Thanks to continued rising income and job growth, the housing market in the Greater Greenville region — including Greenville, Laurens and Pickens counties — remains stronger than many other areas of the country.
Robert Dietz, chief economist and vice president of the National Association of Home Builders, said the market is offsetting price increases with a rise in the median income of residents in the area. That median income has been estimated at $60,300, according to Dietz’s presentation made to the Home Builders Association of Greenville during its Upstate Housing Market Forecast Thursday at the TD Convention Center.
“Here, those price gains are driven by the job growth and that is simply not the case everywhere,” Dietz said.
According to the Housing Opportunity Index compiled by the National Association of Home Builders, 80% of the homes sold during the second quarter of 2015 were considered affordable for families earning the median income.
But, the market hasn’t always been that affordable. Michael Dey, executive vice president and CEO of the Home Builders Association of Greenville, said the affordability was as low at 65% in 2006 and 2007. He said, normally, the region sits over 70%.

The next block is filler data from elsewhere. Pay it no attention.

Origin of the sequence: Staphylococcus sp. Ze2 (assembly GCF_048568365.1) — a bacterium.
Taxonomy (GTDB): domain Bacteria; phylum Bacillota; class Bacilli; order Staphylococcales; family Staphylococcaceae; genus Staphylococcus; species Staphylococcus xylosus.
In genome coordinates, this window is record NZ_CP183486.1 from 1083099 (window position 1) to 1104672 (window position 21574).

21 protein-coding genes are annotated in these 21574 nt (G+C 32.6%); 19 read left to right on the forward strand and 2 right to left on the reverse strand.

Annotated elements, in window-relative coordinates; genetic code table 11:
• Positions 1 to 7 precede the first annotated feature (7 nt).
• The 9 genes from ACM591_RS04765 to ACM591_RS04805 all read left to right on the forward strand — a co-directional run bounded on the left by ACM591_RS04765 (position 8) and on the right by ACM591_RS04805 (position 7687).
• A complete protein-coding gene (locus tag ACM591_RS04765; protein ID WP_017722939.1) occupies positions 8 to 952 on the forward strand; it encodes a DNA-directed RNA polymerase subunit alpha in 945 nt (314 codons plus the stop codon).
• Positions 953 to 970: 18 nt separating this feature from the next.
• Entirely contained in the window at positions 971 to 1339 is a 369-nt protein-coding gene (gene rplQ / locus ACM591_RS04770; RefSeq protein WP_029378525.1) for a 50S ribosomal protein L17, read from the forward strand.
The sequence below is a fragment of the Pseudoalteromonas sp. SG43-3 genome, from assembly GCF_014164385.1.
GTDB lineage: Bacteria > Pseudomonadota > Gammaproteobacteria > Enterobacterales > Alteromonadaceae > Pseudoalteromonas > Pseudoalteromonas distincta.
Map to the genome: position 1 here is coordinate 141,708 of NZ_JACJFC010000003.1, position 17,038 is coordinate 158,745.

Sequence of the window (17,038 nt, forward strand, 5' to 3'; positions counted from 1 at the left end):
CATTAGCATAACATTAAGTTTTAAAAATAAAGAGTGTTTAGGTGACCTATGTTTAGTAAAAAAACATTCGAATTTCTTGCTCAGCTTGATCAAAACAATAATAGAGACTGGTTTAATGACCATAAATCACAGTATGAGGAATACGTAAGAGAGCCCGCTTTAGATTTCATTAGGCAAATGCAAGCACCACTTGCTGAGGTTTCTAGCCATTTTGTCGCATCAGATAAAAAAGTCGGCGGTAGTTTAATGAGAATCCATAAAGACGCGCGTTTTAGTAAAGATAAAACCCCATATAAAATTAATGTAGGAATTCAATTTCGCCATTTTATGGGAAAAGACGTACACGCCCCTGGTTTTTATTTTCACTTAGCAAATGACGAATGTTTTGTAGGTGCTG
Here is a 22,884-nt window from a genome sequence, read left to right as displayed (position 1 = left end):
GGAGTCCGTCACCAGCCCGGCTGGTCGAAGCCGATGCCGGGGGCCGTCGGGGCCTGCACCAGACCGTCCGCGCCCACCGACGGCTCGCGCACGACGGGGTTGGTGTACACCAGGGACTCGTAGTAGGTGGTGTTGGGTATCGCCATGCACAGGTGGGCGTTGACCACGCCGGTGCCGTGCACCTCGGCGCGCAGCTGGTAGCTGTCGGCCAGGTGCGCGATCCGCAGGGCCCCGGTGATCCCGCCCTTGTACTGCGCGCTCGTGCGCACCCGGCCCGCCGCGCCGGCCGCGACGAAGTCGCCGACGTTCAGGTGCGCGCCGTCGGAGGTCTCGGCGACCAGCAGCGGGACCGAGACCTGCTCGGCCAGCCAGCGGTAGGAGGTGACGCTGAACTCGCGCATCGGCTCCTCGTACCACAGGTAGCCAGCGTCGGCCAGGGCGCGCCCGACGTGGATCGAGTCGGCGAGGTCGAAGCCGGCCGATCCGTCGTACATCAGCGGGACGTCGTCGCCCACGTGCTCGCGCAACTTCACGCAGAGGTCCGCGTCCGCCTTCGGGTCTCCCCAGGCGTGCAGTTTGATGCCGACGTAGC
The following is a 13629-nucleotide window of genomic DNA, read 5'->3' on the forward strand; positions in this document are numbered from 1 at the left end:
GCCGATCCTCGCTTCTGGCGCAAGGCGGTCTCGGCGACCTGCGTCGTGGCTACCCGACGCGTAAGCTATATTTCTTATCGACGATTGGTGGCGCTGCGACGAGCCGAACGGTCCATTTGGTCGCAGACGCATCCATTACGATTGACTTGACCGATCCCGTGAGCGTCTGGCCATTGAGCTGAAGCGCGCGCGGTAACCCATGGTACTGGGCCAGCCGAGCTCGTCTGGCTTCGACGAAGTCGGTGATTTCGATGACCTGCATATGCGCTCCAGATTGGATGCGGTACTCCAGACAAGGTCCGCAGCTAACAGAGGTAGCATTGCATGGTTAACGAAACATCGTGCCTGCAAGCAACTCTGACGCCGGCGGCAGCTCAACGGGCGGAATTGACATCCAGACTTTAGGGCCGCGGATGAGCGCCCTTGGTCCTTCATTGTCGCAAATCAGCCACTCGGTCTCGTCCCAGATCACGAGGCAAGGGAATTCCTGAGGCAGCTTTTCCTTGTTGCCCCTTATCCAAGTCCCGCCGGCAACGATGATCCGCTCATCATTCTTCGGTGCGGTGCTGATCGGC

However, with the housing market continuing to grow, Dietz said there are challenges.
“The challenges are the industry needs more workers and we have to have land available,” Dietz said. “But, as long as the income keeps going up things should remain in good shape.”
Another trend Dietz said has to be examined is the number of building permits issued in the region. In the third quarter of 2016, the number of building permits issued in the three counties was 26% lower than the norm and was second-lowest in six areas examined — only Charlotte at 37% below the average, was lower.
That, combined with continued employment growth and an increase in home prices could lead to a greater supply over demand issue for the Greenville market. However, Dietz said the problem is only slight presently.
“I think, if you take advantage of the potential for growth here the housing market will remain strong,” Dietz said.